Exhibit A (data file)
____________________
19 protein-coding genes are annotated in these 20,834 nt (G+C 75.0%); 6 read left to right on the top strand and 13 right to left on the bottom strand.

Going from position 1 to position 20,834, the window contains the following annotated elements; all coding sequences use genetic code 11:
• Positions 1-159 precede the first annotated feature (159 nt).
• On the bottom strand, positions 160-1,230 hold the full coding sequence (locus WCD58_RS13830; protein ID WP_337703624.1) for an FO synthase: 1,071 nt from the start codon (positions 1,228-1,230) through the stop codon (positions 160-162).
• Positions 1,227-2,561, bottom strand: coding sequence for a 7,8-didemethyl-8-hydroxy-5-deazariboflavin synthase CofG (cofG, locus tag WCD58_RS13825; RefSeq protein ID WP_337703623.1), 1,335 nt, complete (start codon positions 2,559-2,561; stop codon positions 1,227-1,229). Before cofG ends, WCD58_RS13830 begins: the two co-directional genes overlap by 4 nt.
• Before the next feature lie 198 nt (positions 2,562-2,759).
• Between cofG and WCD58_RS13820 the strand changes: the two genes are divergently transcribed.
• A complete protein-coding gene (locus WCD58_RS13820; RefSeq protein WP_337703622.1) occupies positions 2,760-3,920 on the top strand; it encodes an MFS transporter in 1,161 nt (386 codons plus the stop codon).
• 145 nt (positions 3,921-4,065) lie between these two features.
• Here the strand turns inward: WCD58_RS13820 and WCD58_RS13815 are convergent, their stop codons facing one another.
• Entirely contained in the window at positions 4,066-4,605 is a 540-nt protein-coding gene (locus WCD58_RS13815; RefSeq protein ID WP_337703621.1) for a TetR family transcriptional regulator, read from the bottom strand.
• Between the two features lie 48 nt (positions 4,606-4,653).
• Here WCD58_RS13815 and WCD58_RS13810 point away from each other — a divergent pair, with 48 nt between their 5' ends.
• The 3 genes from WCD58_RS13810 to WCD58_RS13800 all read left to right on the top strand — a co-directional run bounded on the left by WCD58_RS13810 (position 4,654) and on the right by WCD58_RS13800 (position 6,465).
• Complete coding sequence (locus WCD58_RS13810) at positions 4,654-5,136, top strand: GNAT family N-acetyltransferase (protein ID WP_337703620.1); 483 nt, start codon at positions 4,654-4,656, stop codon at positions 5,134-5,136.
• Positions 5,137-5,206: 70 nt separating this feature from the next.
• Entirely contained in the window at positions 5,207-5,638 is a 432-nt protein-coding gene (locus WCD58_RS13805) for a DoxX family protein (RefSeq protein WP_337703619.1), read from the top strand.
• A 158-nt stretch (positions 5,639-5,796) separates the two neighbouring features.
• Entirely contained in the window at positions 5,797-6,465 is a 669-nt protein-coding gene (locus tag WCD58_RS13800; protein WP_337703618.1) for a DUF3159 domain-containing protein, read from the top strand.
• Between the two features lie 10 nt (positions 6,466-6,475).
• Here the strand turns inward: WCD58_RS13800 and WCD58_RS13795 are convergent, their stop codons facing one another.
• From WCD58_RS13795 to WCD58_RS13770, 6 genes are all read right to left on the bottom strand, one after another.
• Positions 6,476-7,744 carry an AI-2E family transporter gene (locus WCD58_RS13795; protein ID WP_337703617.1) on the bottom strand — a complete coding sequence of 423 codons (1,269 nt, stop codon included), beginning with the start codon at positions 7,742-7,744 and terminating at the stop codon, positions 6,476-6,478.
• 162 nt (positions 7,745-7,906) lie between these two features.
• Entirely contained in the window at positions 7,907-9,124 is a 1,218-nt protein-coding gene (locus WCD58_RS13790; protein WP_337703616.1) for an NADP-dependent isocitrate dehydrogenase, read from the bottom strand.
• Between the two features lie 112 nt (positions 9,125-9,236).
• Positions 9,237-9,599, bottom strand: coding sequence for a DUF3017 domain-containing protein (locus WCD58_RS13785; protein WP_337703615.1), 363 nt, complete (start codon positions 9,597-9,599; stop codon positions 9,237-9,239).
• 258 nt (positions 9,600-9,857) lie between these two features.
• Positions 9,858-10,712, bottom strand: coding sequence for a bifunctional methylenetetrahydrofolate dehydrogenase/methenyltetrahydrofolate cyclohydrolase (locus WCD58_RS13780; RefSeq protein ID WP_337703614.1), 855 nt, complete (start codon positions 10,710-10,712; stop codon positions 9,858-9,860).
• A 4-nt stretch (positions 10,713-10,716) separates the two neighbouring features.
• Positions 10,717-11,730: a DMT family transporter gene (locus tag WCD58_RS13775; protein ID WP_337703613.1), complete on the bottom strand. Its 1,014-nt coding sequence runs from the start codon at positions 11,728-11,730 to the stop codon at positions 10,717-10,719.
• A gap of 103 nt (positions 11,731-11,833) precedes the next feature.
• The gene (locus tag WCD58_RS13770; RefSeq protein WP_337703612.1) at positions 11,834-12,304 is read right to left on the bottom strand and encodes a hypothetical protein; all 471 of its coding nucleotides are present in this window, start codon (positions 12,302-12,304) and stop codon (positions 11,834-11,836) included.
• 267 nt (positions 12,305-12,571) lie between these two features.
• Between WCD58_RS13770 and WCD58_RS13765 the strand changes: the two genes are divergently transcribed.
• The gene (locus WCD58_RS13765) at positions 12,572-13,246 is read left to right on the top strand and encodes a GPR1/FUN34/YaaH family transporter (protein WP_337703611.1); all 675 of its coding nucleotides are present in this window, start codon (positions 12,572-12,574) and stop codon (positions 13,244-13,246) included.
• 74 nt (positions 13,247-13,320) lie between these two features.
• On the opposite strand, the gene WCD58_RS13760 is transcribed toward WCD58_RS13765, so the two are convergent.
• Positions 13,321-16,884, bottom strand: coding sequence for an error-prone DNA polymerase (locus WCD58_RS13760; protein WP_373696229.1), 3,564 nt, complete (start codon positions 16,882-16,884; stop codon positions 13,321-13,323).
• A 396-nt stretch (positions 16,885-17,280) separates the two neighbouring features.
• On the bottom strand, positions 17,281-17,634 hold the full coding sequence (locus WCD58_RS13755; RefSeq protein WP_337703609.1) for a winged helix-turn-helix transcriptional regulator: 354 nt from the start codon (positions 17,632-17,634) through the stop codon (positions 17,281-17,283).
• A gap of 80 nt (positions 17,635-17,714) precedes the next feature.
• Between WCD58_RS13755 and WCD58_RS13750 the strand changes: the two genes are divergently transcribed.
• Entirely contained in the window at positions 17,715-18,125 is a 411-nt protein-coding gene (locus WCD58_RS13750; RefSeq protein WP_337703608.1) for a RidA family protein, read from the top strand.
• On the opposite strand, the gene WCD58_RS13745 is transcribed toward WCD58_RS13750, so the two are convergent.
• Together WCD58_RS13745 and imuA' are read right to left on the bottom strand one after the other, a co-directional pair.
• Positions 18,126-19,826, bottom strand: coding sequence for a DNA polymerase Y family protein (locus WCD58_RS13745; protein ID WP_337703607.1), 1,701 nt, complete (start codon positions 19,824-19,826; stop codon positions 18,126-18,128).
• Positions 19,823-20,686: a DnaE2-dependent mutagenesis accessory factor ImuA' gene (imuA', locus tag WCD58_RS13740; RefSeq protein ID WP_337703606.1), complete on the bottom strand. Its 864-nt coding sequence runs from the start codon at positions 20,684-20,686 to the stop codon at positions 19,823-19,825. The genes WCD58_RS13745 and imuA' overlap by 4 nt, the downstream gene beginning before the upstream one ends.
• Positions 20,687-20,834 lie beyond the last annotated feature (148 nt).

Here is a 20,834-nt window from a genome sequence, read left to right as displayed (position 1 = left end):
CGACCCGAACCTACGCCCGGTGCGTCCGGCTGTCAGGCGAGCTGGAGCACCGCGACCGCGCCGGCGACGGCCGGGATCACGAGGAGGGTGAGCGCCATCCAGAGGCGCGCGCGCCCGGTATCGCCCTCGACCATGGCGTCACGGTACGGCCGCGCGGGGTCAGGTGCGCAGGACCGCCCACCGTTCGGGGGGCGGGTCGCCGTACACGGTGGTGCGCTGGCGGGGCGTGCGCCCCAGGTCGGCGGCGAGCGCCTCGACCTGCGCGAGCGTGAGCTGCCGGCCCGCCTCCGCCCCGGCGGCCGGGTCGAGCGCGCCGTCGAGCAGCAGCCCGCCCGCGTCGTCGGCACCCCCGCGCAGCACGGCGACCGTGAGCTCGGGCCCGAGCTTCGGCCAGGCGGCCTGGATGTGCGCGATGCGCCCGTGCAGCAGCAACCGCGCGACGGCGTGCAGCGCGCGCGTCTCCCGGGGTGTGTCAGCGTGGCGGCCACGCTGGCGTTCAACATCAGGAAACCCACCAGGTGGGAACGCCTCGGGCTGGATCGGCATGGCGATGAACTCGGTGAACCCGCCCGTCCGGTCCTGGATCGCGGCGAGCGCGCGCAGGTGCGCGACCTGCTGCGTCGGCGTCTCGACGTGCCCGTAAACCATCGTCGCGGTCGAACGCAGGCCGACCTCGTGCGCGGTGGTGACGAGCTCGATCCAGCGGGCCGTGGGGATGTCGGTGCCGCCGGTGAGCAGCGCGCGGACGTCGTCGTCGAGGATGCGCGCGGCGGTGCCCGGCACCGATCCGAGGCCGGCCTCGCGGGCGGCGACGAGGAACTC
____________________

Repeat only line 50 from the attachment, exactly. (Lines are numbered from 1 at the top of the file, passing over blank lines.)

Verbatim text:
Here is a 20,834-nt window from a genome sequence, read left to right as displayed (position 1 = left end):